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Space is the Place: The Mutha Ship Connection

Rex  Butters By

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Everything is in its place but you, Planet Earth. —Sun Ra
In 1974 the original Brother From Another Planet, Sun Ra, participated in a legendary low budget indie sci-fi film based on the Ra myth. Shot in 16mm around Oakland’s Merritt College and San Jose’s Rosicrucian Museum, Space Is The Place stars Ra as a crazy wisdom-cracking alien come to transport black folks to an Edenic planet through the transformative quality of music. Along the way he battles Evil in a game of cards on an isolated table in the middle of the desert, invoking a collision of Bergman and Jodorowsky. Given the year and budget, ample elements of blaxploitation also collide with the beneficent alien from The Day the Earth Stood Still. Transitional Arkestra performance footage shows up here and there, the musicians filmed on a soundstage at the infamous Mitchell Brothers’ studio across the building from the simultaneous filming of Behind the Green Door.

The film opens with Ra’s odd ship flying through space, looking like a flying pair of gag sunglasses. June Tyson and the band chant, “It’s after the end of the world – don’t you know that yet?” The band, in full regalia, explores a primordial forest planet and Ra begins talking about “altered destiny.” Suddenly it’s Chicago, 1943, and a strangely-dressed stride pianist named “Sonny Ray” plays for a burlesque show. His nemesis, a mac daddy named the Overseer, orders the theater to can the pianist, but Ra clears the house when his barrelhouse piano takes a turn to Saturn – resulting in glass shattering, the piano smoking, and desperate chaos as people flee. Ra and the Overseer both transport to their desert card table and influence action on the earth dimension with peculiar tarot cards.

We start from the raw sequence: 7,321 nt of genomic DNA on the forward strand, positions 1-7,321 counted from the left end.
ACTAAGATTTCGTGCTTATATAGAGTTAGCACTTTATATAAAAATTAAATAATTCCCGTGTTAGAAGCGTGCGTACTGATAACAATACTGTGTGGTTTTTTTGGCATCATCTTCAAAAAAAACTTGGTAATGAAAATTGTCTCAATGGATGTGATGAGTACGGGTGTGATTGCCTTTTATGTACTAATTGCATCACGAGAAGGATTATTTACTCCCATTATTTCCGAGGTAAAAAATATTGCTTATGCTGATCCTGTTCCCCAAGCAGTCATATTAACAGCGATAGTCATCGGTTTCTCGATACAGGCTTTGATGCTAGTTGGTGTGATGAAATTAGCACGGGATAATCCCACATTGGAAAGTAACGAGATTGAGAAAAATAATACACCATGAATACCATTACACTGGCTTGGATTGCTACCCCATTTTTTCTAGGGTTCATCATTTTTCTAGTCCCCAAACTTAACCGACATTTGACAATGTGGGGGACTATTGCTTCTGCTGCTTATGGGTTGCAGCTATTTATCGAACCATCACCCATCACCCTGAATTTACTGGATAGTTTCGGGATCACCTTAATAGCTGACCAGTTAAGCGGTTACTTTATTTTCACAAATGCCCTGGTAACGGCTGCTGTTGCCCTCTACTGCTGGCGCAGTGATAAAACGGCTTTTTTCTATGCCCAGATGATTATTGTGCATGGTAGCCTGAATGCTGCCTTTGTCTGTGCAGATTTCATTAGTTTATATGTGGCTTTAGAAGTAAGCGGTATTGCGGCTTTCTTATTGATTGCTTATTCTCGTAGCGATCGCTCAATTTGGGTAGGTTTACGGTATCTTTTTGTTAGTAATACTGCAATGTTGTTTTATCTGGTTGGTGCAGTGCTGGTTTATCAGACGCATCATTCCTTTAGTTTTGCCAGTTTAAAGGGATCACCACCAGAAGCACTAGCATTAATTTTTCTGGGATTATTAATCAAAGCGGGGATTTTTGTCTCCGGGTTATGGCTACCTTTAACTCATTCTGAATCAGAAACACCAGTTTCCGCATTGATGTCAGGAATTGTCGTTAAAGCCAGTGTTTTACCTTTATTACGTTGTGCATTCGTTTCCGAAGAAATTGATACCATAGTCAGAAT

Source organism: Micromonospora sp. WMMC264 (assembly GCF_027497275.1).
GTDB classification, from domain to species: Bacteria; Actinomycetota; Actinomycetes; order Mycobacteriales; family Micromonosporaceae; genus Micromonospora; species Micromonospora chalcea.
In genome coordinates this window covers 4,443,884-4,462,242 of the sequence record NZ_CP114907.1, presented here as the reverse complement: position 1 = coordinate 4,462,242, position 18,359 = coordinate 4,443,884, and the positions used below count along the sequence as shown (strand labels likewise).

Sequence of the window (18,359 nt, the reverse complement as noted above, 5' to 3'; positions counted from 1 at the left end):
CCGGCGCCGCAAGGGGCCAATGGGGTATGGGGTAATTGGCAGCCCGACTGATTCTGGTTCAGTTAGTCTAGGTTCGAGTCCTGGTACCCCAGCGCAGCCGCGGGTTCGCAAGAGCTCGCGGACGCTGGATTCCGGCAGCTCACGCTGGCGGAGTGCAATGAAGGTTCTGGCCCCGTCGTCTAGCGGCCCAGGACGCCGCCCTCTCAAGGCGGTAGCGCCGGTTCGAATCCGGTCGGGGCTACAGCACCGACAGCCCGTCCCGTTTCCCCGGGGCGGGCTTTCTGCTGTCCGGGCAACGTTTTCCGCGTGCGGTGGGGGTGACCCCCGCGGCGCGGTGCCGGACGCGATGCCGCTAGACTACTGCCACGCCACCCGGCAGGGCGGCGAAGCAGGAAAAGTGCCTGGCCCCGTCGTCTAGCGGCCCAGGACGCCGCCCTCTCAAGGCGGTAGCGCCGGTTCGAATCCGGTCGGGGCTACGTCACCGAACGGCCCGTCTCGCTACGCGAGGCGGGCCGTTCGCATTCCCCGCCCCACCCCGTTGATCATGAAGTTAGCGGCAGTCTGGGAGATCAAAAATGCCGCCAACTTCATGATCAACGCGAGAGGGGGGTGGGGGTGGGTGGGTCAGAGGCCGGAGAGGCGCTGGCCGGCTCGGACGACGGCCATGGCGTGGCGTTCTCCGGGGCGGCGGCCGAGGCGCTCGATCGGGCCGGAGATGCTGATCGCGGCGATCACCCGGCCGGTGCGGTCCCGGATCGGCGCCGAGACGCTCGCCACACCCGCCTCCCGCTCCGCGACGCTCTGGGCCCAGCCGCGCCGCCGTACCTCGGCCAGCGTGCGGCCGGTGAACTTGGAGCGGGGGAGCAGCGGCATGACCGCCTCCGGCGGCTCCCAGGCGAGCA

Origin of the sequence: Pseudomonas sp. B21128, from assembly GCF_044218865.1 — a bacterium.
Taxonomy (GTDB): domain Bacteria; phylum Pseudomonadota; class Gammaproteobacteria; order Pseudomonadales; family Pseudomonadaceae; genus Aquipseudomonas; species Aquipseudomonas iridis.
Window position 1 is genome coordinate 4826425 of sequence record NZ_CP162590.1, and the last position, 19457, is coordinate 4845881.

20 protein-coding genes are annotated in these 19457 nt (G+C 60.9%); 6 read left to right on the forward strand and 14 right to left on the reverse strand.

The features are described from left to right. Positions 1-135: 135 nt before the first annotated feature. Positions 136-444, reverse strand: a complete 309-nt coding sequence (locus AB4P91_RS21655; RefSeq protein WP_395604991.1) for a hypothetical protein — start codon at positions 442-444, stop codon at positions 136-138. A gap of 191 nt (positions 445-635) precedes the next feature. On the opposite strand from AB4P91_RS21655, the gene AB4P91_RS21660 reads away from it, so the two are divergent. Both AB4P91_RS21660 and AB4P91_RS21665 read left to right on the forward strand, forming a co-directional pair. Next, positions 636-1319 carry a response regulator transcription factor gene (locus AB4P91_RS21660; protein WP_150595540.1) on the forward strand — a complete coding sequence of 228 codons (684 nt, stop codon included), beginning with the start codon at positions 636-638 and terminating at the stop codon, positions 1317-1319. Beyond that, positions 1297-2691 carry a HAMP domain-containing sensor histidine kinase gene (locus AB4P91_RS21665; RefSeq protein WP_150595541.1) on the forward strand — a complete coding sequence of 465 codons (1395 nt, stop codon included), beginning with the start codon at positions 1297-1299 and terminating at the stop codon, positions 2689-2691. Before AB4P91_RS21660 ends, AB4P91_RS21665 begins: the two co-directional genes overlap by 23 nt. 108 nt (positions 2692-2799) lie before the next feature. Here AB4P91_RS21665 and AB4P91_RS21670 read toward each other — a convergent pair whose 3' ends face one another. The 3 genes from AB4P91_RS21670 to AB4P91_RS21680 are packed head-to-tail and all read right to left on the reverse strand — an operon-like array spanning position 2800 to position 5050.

The Judgement card features Ra’s spaceship, which comes in for a landing on earth with heavy media coverage to hear his “plan for the salvation of the black race.” Ra and company are resplendently costumed as they step through the dry ice fog and disembark from the ship. Ra materializes before kids in a rec center with the intention of recruiting them to his space mission. He offers them the dire warning, “the year 2000 is just around the corner!” Later he sets up an Outer Space Employment agency and plays people with koans in an attempt to wake them up.

NASA guys bug his phone and generally harass him, until finally they kidnap him before his big concert. “How do you convert your harmonic progressions into energy?” they demand fruitlessly. As a means of torture, they make him listen to “Dixie” played by a marching band on headphones. A couple of kids from the rec center see the snatch and follow the white van, freeing Sun Ra in time for his show.

“Everything is in its place but you, Planet Earth,” he says, then he outlines his Intergalactic Doctrine in a call and response with June Tyson. The Arkestra rocks in all its performance footage, Marshall Allen looking like a kid. After foiling an assassination plot with outside improvisation, Ra heals a junkie before heading back to the Paradise planet. “I’m the Myth talking to you,” he says as his ship takes off and the earth explodes.

For a lost sci-fi B film from the ‘70s, the picture and sound quality are pristine. Ra composed all his own dialogue, and there are too many gems to repeat. Bonus features include a recent interview with the producer and director, plus seven minutes of Sun Ra home movies. These silent movies are are shown with a music track by the Arkestra. The movie’s a must-see for fans of Sun Ra, who’s at least as good as Elvin Jones in Zachariah, and for fans of cult movie sci-fi and blaxploitation, there’s just no other film like it.


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